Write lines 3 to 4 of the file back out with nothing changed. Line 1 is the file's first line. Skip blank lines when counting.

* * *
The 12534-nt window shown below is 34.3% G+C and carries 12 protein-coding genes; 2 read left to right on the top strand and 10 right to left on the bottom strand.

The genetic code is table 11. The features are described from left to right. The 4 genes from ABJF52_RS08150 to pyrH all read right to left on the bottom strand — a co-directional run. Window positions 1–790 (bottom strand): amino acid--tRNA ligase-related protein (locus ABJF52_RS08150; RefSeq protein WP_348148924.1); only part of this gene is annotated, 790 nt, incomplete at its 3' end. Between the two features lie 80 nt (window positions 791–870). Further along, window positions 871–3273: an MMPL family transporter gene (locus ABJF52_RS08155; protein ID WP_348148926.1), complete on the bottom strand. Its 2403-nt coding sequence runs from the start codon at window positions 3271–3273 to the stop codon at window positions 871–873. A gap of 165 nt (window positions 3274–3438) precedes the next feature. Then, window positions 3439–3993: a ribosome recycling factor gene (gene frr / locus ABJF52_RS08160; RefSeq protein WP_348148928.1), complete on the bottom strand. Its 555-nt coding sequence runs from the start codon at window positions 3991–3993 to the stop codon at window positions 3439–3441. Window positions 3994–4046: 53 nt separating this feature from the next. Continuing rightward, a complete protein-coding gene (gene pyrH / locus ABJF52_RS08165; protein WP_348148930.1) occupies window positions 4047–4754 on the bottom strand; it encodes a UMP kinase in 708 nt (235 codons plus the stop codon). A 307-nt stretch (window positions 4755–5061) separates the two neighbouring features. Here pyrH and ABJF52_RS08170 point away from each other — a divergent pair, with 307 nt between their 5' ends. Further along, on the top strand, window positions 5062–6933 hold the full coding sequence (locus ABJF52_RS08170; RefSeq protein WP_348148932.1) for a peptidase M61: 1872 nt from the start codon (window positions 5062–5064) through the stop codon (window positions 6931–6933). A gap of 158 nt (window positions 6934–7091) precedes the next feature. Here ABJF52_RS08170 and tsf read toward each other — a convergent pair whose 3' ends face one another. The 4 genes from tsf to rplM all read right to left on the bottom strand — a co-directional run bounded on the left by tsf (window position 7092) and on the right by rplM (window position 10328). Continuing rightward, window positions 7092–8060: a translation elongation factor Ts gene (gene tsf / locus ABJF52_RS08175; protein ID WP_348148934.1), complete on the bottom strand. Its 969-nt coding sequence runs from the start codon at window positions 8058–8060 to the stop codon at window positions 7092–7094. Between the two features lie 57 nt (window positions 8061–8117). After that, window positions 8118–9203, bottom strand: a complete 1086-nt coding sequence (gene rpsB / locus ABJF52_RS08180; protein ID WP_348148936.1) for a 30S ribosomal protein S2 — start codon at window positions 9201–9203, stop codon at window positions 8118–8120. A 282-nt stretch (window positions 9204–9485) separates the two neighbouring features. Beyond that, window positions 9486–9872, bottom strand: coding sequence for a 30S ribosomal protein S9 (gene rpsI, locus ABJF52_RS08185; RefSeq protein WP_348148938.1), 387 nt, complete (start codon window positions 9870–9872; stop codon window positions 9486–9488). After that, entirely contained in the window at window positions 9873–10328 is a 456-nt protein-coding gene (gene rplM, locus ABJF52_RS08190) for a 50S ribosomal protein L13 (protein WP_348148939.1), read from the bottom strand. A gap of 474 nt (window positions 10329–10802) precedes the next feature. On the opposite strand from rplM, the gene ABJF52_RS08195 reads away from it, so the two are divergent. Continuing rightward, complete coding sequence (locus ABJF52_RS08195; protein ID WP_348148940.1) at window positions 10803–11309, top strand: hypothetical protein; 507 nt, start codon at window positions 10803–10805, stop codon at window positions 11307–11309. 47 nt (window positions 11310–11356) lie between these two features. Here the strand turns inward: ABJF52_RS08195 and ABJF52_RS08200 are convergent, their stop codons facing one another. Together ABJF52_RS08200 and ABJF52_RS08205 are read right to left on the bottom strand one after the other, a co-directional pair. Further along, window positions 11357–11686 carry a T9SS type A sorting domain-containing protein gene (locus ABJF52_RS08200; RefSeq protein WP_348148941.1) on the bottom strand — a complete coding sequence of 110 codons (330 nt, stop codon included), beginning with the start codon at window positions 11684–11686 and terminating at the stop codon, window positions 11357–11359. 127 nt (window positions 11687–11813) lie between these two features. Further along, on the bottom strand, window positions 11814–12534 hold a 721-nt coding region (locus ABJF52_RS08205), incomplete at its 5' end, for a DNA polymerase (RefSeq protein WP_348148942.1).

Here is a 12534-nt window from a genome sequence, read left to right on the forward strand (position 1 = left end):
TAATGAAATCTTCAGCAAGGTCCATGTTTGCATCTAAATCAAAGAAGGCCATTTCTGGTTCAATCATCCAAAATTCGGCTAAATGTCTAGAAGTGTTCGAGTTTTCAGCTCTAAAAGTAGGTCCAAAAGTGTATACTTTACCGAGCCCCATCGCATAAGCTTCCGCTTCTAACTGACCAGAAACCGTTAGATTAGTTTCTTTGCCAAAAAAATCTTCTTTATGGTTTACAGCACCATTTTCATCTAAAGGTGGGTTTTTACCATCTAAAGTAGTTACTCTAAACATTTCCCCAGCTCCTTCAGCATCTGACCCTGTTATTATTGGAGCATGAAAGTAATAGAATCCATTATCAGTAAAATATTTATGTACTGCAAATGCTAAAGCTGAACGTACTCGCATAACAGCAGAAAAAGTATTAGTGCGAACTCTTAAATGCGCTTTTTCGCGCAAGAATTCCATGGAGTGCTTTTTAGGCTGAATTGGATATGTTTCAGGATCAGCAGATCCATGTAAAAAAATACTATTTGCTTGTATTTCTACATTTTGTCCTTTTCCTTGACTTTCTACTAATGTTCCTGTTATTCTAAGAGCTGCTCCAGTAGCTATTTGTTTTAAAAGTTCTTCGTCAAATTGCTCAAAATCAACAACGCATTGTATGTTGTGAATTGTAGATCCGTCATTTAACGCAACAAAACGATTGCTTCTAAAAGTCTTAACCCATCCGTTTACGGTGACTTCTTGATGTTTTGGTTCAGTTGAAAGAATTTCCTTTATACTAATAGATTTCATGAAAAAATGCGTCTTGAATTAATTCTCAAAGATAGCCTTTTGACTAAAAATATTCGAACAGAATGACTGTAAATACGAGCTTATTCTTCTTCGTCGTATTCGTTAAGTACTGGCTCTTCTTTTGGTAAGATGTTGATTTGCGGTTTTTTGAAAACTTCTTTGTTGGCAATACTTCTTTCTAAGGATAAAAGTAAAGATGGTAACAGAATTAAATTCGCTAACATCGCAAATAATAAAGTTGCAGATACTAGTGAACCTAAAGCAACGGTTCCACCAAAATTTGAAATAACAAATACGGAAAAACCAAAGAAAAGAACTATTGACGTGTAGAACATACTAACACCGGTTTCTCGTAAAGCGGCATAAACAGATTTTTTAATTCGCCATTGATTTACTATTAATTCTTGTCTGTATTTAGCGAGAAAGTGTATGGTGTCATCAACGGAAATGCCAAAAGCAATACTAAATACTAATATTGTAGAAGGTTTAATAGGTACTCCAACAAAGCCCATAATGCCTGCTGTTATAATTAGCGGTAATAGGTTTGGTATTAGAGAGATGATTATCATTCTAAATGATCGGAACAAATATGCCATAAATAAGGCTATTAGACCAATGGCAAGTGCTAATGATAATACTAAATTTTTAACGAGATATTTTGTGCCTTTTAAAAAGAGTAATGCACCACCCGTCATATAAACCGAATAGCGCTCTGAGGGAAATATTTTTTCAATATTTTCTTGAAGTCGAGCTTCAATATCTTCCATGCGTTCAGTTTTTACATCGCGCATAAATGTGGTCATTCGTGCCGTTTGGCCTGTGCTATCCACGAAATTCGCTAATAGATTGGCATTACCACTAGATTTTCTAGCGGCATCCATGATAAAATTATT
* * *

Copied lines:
Here is a 12534-nt window from a genome sequence, read left to right on the forward strand (position 1 = left end):
TAATGAAATCTTCAGCAAGGTCCATGTTTGCATCTAAATCAAAGAAGGCCATTTCTGGTTCAATCATCCAAAATTCGGCTAAATGTCTAGAAGTGTTCGAGTTTTCAGCTCTAAAAGTAGGTCCAAAAGTGTATACTTTACCGAGCCCCATCGCATAAGCTTCCGCTTCTAACTGACCAGAAACCGTTAGATTAGTTTCTTTGCCAAAAAAATCTTCTTTATGGTTTACAGCACCATTTTCATCTAAAGGTGGGTTTTTACCATCTAAAGTAGTTACTCTAAACATTTCCCCAGCTCCTTCAGCATCTGACCCTGTTATTATTGGAGCATGAAAGTAATAGAATCCATTATCAGTAAAATATTTATGTACTGCAAATGCTAAAGCTGAACGTACTCGCATAACAGCAGAAAAAGTATTAGTGCGAACTCTTAAATGCGCTTTTTCGCGCAAGAATTCCATGGAGTGCTTTTTAGGCTGAATTGGATATGTTTCAGGATCAGCAGATCCATGTAAAAAAATACTATTTGCTTGTATTTCTACATTTTGTCCTTTTCCTTGACTTTCTACTAATGTTCCTGTTATTCTAAGAGCTGCTCCAGTAGCTATTTGTTTTAAAAGTTCTTCGTCAAATTGCTCAAAATCAACAACGCATTGTATGTTGTGAATTGTAGATCCGTCATTTAACGCAACAAAACGATTGCTTCTAAAAGTCTTAACCCATCCGTTTACGGTGACTTCTTGATGTTTTGGTTCAGTTGAAAGAATTTCCTTTATACTAATAGATTTCATGAAAAAATGCGTCTTGAATTAATTCTCAAAGATAGCCTTTTGACTAAAAATATTCGAACAGAATGACTGTAAATACGAGCTTATTCTTCTTCGTCGTATTCGTTAAGTACTGGCTCTTCTTTTGGTAAGATGTTGATTTGCGGTTTTTTGAAAACTTCTTTGTTGGCAATACTTCTTTCTAAGGATAAAAGTAAAGATGGTAACAGAATTAAATTCGCTAACATCGCAAATAATAAAGTTGCAGATACTAGTGAACCTAAAGCAACGGTTCCACCAAAATTTGAAATAACAAATACGGAAAAACCAAAGAAAAGAACTATTGACGTGTAGAACATACTAACACCGGTTTCTCGTAAAGCGGCATAAACAGATTTTTTAATTCGCCATTGATTTACTATTAATTCTTGTCTGTATTTAGCGAGAAAGTGTATGGTGTCATCAACGGAAATGCCAAAAGCAATACTAAATACTAATATTGTAGAAGGTTTAATAGGTACTCCAACAAAGCCCATAATGCCTGCTGTTATAATTAGCGGTAATAGGTTTGGTATTAGAGAGATGATTATCATTCTAAATGATCGGAACAAATATGCCATAAATAAGGCTATTAGACCAATGGCAAGTGCTAATGATAATACTAAATTTTTAACGAGATATTTTGTGCCTTTTAAAAAGAGTAATGCACCACCCGTCATATAAACCGAATAGCGCTCTGAGGGAAATATTTTTTCAATATTTTCTTGAAGTCGAGCTTCAATATCTTCCATGCGTTCAGTTTTTACATCGCGCATAAATGTGGTCATTCGTGCCGTTTGGCCTGTGCTATCCACGAAATTCGCTAATAGATTGGCATTACCACTAGATTTTCTAGCGGCATCCATGATAAAATTATT